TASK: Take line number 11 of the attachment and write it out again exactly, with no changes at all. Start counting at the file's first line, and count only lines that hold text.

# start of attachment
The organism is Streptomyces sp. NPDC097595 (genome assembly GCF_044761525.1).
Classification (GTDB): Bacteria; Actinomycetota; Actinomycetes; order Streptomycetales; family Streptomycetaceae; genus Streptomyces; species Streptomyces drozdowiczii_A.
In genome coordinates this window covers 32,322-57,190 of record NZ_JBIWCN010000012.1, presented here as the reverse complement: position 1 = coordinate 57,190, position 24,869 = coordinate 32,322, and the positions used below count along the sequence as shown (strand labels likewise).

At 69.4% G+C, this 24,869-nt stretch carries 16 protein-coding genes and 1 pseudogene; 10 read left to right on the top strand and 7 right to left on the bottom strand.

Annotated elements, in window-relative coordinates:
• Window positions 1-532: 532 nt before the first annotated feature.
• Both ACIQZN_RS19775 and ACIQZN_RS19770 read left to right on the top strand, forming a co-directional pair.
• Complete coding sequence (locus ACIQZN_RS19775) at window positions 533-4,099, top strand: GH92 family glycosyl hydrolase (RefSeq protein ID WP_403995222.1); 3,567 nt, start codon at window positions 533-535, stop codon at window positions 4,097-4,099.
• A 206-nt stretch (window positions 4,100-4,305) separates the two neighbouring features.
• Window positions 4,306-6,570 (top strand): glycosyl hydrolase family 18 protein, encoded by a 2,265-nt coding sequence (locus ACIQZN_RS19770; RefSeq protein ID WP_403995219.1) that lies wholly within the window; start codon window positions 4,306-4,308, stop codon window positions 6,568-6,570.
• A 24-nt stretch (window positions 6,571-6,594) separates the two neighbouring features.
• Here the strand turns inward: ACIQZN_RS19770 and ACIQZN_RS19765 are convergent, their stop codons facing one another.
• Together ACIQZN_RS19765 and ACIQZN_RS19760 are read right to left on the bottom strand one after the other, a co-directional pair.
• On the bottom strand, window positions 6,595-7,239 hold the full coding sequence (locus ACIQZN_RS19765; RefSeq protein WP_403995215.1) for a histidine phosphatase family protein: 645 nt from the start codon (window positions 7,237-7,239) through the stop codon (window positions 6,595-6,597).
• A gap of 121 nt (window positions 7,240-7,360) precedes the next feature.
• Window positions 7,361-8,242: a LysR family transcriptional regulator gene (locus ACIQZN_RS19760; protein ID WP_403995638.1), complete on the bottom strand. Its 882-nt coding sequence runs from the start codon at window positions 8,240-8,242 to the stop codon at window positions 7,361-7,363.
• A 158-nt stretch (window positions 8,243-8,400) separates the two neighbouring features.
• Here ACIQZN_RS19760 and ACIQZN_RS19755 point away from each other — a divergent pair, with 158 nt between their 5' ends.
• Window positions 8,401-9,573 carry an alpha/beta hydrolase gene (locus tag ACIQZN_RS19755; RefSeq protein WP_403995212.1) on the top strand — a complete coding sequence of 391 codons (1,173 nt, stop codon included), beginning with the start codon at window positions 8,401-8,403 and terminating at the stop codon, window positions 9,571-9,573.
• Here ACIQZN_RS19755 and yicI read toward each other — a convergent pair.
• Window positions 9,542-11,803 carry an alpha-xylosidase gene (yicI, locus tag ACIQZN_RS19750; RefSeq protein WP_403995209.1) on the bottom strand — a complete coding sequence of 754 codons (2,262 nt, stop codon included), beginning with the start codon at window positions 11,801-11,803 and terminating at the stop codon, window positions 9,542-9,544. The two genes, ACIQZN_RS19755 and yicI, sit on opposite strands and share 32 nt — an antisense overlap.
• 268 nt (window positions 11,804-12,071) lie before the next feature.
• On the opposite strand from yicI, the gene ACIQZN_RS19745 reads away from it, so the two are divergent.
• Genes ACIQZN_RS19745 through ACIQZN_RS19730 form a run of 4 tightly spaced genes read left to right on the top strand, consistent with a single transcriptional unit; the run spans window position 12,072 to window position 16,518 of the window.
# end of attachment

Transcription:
• A 24-nt stretch (window positions 6,571-6,594) separates the two neighbouring features.